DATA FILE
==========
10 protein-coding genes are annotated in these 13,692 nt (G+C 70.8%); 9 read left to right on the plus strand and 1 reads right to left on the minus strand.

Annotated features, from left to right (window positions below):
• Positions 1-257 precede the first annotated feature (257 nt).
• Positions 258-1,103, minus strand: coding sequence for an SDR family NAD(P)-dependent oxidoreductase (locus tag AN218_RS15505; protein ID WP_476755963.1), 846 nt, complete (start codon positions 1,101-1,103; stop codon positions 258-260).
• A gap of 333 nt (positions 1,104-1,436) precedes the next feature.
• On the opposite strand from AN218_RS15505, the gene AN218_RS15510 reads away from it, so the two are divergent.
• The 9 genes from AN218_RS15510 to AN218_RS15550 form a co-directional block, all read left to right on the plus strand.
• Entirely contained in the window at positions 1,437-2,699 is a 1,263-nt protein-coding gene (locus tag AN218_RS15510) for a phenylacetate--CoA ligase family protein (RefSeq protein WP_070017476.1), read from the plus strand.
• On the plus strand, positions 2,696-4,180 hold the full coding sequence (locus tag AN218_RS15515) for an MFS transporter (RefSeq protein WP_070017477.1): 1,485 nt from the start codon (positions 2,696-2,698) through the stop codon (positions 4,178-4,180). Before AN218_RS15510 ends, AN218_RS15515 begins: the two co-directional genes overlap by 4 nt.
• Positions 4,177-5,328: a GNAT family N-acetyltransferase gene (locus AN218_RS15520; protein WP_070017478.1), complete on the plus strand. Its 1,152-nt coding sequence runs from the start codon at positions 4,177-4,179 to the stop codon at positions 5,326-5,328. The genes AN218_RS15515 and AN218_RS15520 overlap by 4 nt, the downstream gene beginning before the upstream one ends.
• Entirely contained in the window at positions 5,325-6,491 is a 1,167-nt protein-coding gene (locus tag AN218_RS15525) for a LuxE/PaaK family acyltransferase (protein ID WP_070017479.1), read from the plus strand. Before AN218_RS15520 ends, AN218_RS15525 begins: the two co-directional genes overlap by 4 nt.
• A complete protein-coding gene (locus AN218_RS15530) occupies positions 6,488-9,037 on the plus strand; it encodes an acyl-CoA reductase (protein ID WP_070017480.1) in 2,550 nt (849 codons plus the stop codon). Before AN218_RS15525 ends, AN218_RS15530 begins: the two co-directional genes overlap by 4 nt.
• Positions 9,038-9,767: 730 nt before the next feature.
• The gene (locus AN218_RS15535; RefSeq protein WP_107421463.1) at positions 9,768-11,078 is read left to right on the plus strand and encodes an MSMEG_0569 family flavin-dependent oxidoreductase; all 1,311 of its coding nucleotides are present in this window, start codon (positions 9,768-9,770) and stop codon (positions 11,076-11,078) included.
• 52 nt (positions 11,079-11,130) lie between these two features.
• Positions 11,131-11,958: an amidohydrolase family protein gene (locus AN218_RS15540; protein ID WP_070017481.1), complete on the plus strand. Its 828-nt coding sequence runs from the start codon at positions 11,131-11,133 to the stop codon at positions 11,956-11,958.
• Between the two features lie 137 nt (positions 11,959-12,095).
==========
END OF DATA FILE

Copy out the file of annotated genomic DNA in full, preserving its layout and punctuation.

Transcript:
10 protein-coding genes are annotated in these 13,692 nt (G+C 70.8%); 9 read left to right on the plus strand and 1 reads right to left on the minus strand.

Annotated features, from left to right (window positions below):
• Positions 1-257 precede the first annotated feature (257 nt).
• Positions 258-1,103, minus strand: coding sequence for an SDR family NAD(P)-dependent oxidoreductase (locus tag AN218_RS15505; protein ID WP_476755963.1), 846 nt, complete (start codon positions 1,101-1,103; stop codon positions 258-260).
• A gap of 333 nt (positions 1,104-1,436) precedes the next feature.
• On the opposite strand from AN218_RS15505, the gene AN218_RS15510 reads away from it, so the two are divergent.
• The 9 genes from AN218_RS15510 to AN218_RS15550 form a co-directional block, all read left to right on the plus strand.
• Entirely contained in the window at positions 1,437-2,699 is a 1,263-nt protein-coding gene (locus tag AN218_RS15510) for a phenylacetate--CoA ligase family protein (RefSeq protein WP_070017476.1), read from the plus strand.
• On the plus strand, positions 2,696-4,180 hold the full coding sequence (locus tag AN218_RS15515) for an MFS transporter (RefSeq protein WP_070017477.1): 1,485 nt from the start codon (positions 2,696-2,698) through the stop codon (positions 4,178-4,180). Before AN218_RS15510 ends, AN218_RS15515 begins: the two co-directional genes overlap by 4 nt.
• Positions 4,177-5,328: a GNAT family N-acetyltransferase gene (locus AN218_RS15520; protein WP_070017478.1), complete on the plus strand. Its 1,152-nt coding sequence runs from the start codon at positions 4,177-4,179 to the stop codon at positions 5,326-5,328. The genes AN218_RS15515 and AN218_RS15520 overlap by 4 nt, the downstream gene beginning before the upstream one ends.
• Entirely contained in the window at positions 5,325-6,491 is a 1,167-nt protein-coding gene (locus tag AN218_RS15525) for a LuxE/PaaK family acyltransferase (protein ID WP_070017479.1), read from the plus strand. Before AN218_RS15520 ends, AN218_RS15525 begins: the two co-directional genes overlap by 4 nt.
• A complete protein-coding gene (locus AN218_RS15530) occupies positions 6,488-9,037 on the plus strand; it encodes an acyl-CoA reductase (protein ID WP_070017480.1) in 2,550 nt (849 codons plus the stop codon). Before AN218_RS15525 ends, AN218_RS15530 begins: the two co-directional genes overlap by 4 nt.
• Positions 9,038-9,767: 730 nt before the next feature.
• The gene (locus AN218_RS15535; RefSeq protein WP_107421463.1) at positions 9,768-11,078 is read left to right on the plus strand and encodes an MSMEG_0569 family flavin-dependent oxidoreductase; all 1,311 of its coding nucleotides are present in this window, start codon (positions 9,768-9,770) and stop codon (positions 11,076-11,078) included.
• 52 nt (positions 11,079-11,130) lie between these two features.
• Positions 11,131-11,958: an amidohydrolase family protein gene (locus AN218_RS15540; protein ID WP_070017481.1), complete on the plus strand. Its 828-nt coding sequence runs from the start codon at positions 11,131-11,133 to the stop codon at positions 11,956-11,958.
• Between the two features lie 137 nt (positions 11,959-12,095).